Comics : Spider-Man: Doctor Octopus - Year One #2
This review was first published on: 2004.
Far from being another quick-buck movie tie-in, the first issue of this Doc Ock series showed that "Year One" was clearly the work of a pretty dedicated Ock fan. Let's see what issue two has to offer.
Spider-Man: Doctor Octopus - Year One #2
Aug 2004 : SM Title
|Articles: Doctor Octopus (Otto Octavius)|
Now part of the military machine, Otto has created some clumbsy "waldo" arms, controled by levers. While inadequate, it's clear that Otto has already started to imagine the power that such artificial extensions could give him. Still young, arrogant, and much-despised, Otto posseses a strange fascination with the nuclear powers he controls. He alone is able to properly control the experiments he constructs, aided by the strange arms, the controls of which are too sensitive for any other to wield.
The frantic pace of Otto's experiments is too fast even for his eager government masters. They worry that his nuclear investigations may flare out of control, and they are also concerned with Otto spending some much time on the development of the mechanical articulated devices which he sees as essential to the success of his nuclear trials. Otto is becoming unstable, but the research station needs him, and so he agrees to take some time to visit his beloved mother.
It is at his mother's house that Otto first sees Spider-Man, on an early TV show. Octavius suddenly realises that he must increase his power and control by harnessing the power of the atom, and outstepping the limitations of future boundaries before America falls behind the Russians. He proclaims this view to his colleagues, who think him mad. But the military are impressed, and fund the nerve-controlled technology which forms the basis for his incredible arms.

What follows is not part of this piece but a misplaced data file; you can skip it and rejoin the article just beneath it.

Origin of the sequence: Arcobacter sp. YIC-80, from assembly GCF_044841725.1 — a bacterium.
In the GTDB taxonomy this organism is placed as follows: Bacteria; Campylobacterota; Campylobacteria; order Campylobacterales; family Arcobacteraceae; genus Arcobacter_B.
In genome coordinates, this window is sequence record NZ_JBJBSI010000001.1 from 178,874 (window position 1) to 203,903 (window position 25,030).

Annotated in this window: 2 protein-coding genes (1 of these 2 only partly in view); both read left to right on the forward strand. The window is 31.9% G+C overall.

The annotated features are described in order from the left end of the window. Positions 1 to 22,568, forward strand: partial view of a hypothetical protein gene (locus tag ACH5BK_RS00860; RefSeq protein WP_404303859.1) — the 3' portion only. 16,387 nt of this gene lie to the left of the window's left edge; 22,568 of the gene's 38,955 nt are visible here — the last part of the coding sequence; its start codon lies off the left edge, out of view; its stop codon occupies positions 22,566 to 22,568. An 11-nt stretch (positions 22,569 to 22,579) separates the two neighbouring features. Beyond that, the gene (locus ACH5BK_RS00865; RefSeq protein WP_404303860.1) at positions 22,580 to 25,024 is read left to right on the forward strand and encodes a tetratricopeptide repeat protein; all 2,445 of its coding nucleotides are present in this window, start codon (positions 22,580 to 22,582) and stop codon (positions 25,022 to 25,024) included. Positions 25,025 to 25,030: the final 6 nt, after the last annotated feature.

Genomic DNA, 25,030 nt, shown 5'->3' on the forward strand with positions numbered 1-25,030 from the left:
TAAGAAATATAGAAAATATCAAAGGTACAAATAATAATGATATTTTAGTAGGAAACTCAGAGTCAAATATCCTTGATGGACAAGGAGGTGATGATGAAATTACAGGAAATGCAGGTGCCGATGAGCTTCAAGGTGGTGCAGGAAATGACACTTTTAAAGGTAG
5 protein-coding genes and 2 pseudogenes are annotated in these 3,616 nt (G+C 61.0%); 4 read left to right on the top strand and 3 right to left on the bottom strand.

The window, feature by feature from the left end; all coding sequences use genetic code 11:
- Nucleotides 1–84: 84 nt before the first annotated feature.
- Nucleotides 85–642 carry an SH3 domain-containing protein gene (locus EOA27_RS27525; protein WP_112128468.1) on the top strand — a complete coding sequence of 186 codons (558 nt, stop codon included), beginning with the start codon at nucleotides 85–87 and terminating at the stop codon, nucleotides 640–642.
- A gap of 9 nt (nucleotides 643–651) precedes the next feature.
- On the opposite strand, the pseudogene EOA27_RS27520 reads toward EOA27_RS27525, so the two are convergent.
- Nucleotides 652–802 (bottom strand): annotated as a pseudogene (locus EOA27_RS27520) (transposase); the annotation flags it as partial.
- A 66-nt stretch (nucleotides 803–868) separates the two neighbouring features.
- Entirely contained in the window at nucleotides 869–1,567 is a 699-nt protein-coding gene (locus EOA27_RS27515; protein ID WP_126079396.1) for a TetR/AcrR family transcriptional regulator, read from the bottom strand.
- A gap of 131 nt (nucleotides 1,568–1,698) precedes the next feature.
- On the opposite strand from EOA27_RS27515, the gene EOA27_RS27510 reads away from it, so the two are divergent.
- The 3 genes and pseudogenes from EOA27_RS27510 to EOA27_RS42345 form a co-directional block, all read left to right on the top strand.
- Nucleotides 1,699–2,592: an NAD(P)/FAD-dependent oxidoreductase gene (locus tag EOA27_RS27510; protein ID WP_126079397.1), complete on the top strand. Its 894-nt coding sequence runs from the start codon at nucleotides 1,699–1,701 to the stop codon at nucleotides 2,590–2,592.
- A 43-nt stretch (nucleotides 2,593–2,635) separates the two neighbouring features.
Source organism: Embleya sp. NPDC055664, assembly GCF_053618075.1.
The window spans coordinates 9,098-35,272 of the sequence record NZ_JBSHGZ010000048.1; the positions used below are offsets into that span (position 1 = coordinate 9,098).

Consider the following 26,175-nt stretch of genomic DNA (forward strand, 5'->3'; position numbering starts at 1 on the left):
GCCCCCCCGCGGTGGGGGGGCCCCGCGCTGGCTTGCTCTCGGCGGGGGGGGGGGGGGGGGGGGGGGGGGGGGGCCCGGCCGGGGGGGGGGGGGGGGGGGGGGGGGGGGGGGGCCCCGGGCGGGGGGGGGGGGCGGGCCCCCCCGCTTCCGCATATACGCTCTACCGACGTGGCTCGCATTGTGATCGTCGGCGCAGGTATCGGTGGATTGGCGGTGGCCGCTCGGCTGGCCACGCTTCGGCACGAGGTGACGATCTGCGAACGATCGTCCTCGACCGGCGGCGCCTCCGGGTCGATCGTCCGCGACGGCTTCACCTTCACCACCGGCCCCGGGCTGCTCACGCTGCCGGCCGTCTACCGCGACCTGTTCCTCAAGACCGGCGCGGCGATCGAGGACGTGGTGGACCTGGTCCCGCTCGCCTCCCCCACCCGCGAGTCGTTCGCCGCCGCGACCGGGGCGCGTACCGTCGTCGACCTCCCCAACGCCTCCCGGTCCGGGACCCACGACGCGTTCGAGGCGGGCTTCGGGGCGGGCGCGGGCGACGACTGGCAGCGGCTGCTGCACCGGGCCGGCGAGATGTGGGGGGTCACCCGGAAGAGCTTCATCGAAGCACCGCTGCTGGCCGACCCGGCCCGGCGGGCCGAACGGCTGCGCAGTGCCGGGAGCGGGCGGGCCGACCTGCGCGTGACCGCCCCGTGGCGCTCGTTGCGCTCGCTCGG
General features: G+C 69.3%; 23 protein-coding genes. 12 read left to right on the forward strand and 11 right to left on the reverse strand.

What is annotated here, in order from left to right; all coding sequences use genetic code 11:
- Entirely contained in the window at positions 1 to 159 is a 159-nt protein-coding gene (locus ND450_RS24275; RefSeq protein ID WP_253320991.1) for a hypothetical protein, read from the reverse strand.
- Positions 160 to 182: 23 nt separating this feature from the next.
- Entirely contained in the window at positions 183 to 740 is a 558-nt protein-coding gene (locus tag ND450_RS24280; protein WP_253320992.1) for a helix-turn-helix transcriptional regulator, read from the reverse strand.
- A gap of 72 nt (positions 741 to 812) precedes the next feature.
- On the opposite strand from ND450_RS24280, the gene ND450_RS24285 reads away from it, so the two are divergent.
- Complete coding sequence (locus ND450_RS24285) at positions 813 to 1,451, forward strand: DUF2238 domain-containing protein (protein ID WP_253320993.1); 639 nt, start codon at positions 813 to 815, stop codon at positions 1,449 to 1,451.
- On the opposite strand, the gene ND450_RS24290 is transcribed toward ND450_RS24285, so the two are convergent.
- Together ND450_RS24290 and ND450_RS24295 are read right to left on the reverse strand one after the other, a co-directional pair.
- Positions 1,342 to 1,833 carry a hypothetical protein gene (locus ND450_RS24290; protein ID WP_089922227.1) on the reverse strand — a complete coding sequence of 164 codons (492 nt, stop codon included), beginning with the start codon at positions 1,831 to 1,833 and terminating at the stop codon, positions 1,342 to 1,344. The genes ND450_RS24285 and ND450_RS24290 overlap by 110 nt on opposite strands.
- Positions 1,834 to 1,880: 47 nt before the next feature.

At this time, a distraction appears, in the guise of Alice Anders, a fellow scientist. Alice is clearly attracted by Ock's complicated nature, and in the heat of the moment, makes an untowards advance towards the naive young boy. Otto runs, uncertain and confused. Otto's mother, however, is not confused - and uses her influence to turn her son away from the chance of love, and back to his work. Filled with his mother's loathing, Otto dismisses Alice from the team.
He turns back to his work, and achieves the breakthrough he has sought. His colleagues make him celebrate. Drunk on cheap brandy, Otto returns to tell his beloved mother of his success - only to discover her with another man. Otto confronts his mother, violently. Finally, he returns back to the first public demonstration of his new technique, aided at last by his fully-developed arms. It seems that success will finally be his. Except, as we know from Amazing Spider-Man #3, for the accident...
It's very easy, when writing a "year one" series to simply do what Byrne did with "Spider-Man: Chapter One". I.e. simply rewrite the story in "hey, I would have done it like this" mode. Far more challenging is to actually take what has already been revealed, and add layers and depth to the story without detracting from what has gone before.
Zeb takes the events from Amazing Spider-Man #3, adds what we know about Alice from Spider-Man Unlimited #18, and then gradually molds and reworks Ock into a convincingly disturbing character. By doing this gently, and subtly, Wells has ensured that long-time readers will accept the change. He avoids the temptation to invent a "new" history for Ock, which would almost certainly end up on the "abandoned continuity changes" scrap-heap along with much of what Byrne, Mackie and friends did during the worst excesses of the 90's.
The result is to present us with the same Doc Ock we have always known and loved, but beautifully restored, refreshed and enhanced. Bravo!
I love what this series is doing for Ock. Four webs.